5 Simple Hamstring Exercises (Plus 2 Great Stretches) to Strengthen and Lengthen the Backs of Your Legs

These hamstring moves will leave you strong, flexible, and injury-free.

You don't often hear anyone talking about how hard they hit their hamstrings at the gym. When we think of apps like Apple Fitness Plus, hamstring exercises don't necessarily come to mind (although you can definitely use it for them). Leaving hamstrings out of your workout, though, is a big mistake, because they help you perform so many daily functions—in and out of the gym. The hamstrings are a group of three muscles—the semimembranosus, the semitendinosus, and the biceps femoris—that run along the back of your thigh from your hip to just below your knee and are mainly responsible for extending the hips and flexing your knees. They're the muscles that allow you to walk, run, squat, bend your knees, or tilt your pelvis, says Matty Maggiacomo, a Peloton Tread and Strength instructor. And they are always in need of some TLC.

When hamstrings are weak, they can cause knee pain and increase the possibility of strain, says Maggiacomo. A lot of times, this weakness stems from muscle imbalance, when your quads, the muscles that run the length of the front of the thigh, are more dominant than your hamstrings. This phenomenon is typically more prominent in women than in men.

When your muscles are imbalanced in this way, "you'll have a hard time achieving proper form for exercises, and it will have an adverse effect on your running form if you're relying solely on the quads for stability and power," Maggiacomo explains, noting that you want to make sure you're working the quads, hamstrings, and glutes equally to address muscle imbalances.

Signs of Weak Hamstrings

Your muscles can always benefit from a great strength-training session, but you may need to pay special attention if yours are on the weaker side. A few clues to help gauge if your hamstrings aren't strong enough or activating like they should? "A decreased range of motion with forward bending, achiness in the back of the leg that hasn't fully resolved, or a low-grade ache just under the buttocks," says Julie Ann Aueron, Doctor of Physical Therapy with Tru Whole Care.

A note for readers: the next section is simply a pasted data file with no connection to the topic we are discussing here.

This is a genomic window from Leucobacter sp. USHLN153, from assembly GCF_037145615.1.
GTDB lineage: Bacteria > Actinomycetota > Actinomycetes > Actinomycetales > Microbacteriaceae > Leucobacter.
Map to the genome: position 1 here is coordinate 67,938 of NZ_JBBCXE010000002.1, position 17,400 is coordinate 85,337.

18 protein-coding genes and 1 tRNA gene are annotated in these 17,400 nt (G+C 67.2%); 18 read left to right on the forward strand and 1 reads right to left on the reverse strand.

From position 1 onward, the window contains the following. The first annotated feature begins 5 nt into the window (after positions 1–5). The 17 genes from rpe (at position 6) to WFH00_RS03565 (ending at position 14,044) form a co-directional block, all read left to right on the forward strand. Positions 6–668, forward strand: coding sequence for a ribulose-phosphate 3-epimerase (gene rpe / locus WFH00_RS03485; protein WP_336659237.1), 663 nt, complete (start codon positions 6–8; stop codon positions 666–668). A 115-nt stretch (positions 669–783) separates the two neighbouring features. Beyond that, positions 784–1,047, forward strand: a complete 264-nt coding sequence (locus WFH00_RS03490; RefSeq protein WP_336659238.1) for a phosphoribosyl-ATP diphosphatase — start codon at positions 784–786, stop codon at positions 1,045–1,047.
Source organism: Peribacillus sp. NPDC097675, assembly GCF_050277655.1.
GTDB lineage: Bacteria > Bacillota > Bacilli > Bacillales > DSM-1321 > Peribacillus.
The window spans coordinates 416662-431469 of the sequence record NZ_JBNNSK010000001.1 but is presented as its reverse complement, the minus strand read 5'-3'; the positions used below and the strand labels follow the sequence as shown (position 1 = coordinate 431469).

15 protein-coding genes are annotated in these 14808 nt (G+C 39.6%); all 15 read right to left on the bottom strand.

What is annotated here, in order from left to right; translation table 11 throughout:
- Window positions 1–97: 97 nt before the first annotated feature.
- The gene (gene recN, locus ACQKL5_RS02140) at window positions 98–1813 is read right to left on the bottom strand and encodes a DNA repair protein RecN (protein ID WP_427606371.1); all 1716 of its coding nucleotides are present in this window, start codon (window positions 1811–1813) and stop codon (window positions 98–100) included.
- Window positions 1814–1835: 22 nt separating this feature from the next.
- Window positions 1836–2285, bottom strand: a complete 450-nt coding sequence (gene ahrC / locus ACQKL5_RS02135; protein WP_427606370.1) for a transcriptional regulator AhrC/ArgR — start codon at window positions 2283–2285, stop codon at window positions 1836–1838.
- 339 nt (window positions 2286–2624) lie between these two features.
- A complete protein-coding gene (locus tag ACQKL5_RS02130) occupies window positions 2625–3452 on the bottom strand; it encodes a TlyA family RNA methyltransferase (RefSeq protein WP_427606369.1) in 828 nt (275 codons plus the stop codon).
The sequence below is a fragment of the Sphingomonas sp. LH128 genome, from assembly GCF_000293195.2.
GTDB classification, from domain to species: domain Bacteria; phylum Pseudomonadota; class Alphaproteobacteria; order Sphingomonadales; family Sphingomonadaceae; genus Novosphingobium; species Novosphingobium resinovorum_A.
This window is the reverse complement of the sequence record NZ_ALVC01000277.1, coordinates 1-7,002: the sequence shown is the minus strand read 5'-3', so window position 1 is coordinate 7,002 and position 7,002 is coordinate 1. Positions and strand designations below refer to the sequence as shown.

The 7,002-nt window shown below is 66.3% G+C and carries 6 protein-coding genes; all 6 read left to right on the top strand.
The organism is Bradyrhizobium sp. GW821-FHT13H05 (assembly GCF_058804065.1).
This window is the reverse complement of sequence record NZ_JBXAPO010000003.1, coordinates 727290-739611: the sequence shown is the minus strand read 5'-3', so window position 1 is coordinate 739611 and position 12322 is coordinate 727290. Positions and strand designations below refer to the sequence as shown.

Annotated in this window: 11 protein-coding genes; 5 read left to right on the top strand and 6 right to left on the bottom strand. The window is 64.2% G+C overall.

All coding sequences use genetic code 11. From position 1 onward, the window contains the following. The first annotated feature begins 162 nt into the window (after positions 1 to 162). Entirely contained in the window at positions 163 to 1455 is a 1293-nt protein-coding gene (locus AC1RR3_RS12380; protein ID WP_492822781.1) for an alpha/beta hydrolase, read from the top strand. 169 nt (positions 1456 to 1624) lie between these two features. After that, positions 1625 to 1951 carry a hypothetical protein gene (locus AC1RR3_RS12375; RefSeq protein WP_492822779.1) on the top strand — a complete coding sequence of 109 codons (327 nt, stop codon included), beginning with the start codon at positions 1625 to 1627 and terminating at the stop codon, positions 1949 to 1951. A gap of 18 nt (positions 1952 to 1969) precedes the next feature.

"A 'normal' hamstring length is when a person can lie down on their back and, keeping the knee straight, flex the hip 90 degrees," Aueron says, noting that not many people are able to achieve this without consistent work on the hip capsule. "Another key factor to look at is how the pelvis rotates, and how the lumbar spine participates. This is incredibly relevant with hamstring function since the hamstring muscle group actually connects onto the pelvis." In other words: Daily stretching is key.

How to Address Weak and Tight Hamstrings

There are tons of exercises you can do to zero in on those hamstrings. According to research from the American Council of Exercise, which looked at nine exercises (kettlebell swings, single-arm/single-leg Romanian deadlifts, Romanian deadlift, prone leg curl, reverse hip raise, glute-hamstring raise with a machine, glute hamstring without equipment, stability ball hamstring curl, and seated leg curl) there were three moves that were most effective in firing up and strengthening the backs of the legs the most quickly. According to the study, which examined 16 people between the ages of 20 and 25, those top three exercises for hamstrings include:

  • kettlebell swings
  • single-arm/single leg Romanian deadlifts
  • prone leg curl.

Working to make your hamstrings stronger isn't your only issue of concern either. Super-tight hamstrings (or really, shortened hamstrings) should also give you pause. This can happen easily if you neglect stretching (especially after a workout) or if you spend copious amounts of time sitting, which keeps the hamstring in a contracted and shortened position.